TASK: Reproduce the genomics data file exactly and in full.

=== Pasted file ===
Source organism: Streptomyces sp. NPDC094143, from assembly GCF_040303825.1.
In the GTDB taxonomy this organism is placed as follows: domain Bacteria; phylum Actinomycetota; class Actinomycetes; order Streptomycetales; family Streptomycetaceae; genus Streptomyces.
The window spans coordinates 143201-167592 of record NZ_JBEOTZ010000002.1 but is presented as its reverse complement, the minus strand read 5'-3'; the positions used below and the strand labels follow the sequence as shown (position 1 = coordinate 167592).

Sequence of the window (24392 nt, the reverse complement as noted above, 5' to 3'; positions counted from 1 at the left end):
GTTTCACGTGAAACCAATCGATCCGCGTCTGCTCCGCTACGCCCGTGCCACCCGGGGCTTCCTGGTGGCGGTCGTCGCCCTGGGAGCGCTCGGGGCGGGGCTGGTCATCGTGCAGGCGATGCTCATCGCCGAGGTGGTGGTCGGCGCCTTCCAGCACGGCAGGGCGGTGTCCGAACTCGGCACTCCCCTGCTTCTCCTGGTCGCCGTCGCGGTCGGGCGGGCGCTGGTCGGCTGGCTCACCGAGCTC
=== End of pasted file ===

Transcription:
Source organism: Streptomyces sp. NPDC094143, from assembly GCF_040303825.1.
In the GTDB taxonomy this organism is placed as follows: domain Bacteria; phylum Actinomycetota; class Actinomycetes; order Streptomycetales; family Streptomycetaceae; genus Streptomyces.
The window spans coordinates 143201-167592 of record NZ_JBEOTZ010000002.1 but is presented as its reverse complement, the minus strand read 5'-3'; the positions used below and the strand labels follow the sequence as shown (position 1 = coordinate 167592).

Sequence of the window (24392 nt, the reverse complement as noted above, 5' to 3'; positions counted from 1 at the left end):
GTTTCACGTGAAACCAATCGATCCGCGTCTGCTCCGCTACGCCCGTGCCACCCGGGGCTTCCTGGTGGCGGTCGTCGCCCTGGGAGCGCTCGGGGCGGGGCTGGTCATCGTGCAGGCGATGCTCATCGCCGAGGTGGTGGTCGGCGCCTTCCAGCACGGCAGGGCGGTGTCCGAACTCGGCACTCCCCTGCTTCTCCTGGTCGCCGTCGCGGTCGGGCGGGCGCTGGTCGGCTGGCTCACCGAGCTC